SYRACUSE — St. Joseph’s Hospital Health Center has added 20 beds to help fill the patient need generated by its expanding regional partnerships.
The New York State Department of Health approved the hospital’s certificate of need to add the 20 permanent beds, St. Joseph’s Health, the hospital’s parent organization, said in a news release issued April 25.
“We did have an increase in patients waiting for critical care access in the emergency department in the region as well as coming out of surgery … so that’s what really determined the need to increase the amount of beds,” says AnneMarie Walker-Czyz, senior VP for operations and chief nursing officer for St. Joseph’s Health. She spoke with HealthCare Provider on June 20.
The state Health Department granted St. Joseph’s Hospital Health Center’s request to bring on 20 temporary beds back in March 2015 to address the “increasing number of patients.”
“We started to see the trend by the amount of needs that were being requested from St. Joseph’s from the region and the community,” says Walker-Czyz.
The hospital in March 2015 requested temporary approval so it could “watch the trends a little bit further” but provide care at the same time, she added.
St. Joseph’s eventually determined it should request permanent use of those additional 20 beds.
The permanent approval takes St. Joseph’s from a 431-bed hospital to a 451-bed facility, according to the release. It also increases the hospital’s number of beds for intensive-care patients.
“This takes us from 38 to 58 intensive-care beds, and all are in private rooms,” Kathryn Ruscitto, president and CEO of St. Joseph’s Health, said in the news release.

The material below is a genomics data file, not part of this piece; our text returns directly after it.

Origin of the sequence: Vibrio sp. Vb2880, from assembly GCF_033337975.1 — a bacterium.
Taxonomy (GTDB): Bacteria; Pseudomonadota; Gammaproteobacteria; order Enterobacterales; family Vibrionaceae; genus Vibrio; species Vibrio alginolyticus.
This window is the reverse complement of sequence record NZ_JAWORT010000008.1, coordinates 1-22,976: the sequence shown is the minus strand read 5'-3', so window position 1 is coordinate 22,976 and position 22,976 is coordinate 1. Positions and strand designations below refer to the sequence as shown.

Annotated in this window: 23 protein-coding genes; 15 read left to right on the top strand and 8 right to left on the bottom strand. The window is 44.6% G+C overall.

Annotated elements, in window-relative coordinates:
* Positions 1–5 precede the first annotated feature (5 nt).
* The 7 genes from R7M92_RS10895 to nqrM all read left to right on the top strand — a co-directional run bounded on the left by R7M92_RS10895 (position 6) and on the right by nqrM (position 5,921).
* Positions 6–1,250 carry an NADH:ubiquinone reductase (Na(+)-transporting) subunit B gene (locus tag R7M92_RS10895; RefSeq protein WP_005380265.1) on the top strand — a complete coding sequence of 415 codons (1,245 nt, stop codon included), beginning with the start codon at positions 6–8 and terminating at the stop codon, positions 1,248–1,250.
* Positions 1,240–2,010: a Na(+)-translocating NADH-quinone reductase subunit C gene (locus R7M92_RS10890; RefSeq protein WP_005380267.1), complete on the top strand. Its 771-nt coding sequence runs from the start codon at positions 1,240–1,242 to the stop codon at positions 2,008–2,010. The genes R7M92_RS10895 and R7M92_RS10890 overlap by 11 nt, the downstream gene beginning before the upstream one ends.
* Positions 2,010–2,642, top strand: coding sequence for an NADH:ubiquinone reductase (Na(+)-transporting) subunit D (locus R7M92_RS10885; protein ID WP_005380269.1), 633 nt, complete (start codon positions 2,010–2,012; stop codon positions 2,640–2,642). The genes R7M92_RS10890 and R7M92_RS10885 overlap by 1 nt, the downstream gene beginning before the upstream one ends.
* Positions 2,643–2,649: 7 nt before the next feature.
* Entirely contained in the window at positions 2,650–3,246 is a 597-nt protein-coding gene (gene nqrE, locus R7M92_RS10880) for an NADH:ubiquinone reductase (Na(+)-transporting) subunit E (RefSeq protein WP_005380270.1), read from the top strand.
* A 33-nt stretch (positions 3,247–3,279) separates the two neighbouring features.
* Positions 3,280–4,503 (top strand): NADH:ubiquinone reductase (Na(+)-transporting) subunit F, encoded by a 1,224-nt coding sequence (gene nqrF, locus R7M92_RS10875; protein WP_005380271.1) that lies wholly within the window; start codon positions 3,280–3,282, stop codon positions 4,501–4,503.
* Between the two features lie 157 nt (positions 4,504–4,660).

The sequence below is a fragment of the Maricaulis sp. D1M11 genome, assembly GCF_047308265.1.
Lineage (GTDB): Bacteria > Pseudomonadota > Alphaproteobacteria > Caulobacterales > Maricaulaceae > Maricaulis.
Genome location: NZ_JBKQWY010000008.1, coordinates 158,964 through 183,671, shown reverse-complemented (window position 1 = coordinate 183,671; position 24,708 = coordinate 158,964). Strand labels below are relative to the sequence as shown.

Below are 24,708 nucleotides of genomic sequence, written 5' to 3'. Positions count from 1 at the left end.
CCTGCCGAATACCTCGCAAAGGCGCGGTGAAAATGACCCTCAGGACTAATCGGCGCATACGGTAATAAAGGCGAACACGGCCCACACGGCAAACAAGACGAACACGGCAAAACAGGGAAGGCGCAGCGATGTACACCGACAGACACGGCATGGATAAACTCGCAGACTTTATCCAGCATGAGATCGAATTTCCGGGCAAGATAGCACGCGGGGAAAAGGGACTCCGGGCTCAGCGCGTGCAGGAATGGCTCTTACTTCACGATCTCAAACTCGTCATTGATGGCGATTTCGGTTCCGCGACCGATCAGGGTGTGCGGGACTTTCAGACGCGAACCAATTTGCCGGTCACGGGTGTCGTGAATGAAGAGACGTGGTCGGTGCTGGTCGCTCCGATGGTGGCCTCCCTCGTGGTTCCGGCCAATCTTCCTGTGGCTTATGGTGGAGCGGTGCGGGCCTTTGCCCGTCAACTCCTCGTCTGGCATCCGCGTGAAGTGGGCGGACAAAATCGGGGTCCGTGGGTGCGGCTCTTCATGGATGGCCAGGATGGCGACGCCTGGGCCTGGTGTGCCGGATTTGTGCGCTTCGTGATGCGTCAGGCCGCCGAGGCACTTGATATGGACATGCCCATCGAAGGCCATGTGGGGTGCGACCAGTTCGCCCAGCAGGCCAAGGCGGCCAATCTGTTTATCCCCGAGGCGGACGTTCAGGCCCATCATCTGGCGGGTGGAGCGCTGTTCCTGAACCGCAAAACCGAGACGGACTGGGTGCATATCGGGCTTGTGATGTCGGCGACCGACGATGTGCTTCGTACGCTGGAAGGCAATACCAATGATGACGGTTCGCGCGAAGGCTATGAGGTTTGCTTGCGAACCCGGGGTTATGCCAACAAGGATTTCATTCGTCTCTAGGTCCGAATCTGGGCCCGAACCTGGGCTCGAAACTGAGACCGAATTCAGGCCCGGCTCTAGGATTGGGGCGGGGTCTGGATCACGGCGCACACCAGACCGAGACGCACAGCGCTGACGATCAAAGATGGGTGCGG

The hospital moved existing beds to the new Christina M. Nappi Surgical Tower to create space for the additional 20 beds.
In its April 25 email to HealthCare Provider, St. Joseph’s Hospital cited its “growing reach” through its affiliations with other hospitals for “part of the need” for the additional beds.
The Syracuse hospital has affiliation agreements with Lewis County General Hospital in Lowville and Rome Memorial Hospital in Rome.
St. Joseph’s is also noticing an “increasing trend” of patients arriving at the hospital with “more severe or further progressed” sickness, which leads to a “higher level of required care and sometimes a longer stay,” according to the email.
St. Joseph’s also continues to see a rise in patients coming from outside Onondaga County.
“So I would say [the additional beds are] absolutely linked to our regional strategy,” says Walker-Czyz.
“We are constantly working to identify new ways and best practices to keep up with the growing demand, while preserving our commitment to a higher level of care,” Ruscitto said in the release. “With the trends toward more consolidation in healthcare, we’re seeing an increased number of patients being transferred from smaller hospitals in the region, and we want to ensure we’re providing the safest environment to care for more members of the community.”
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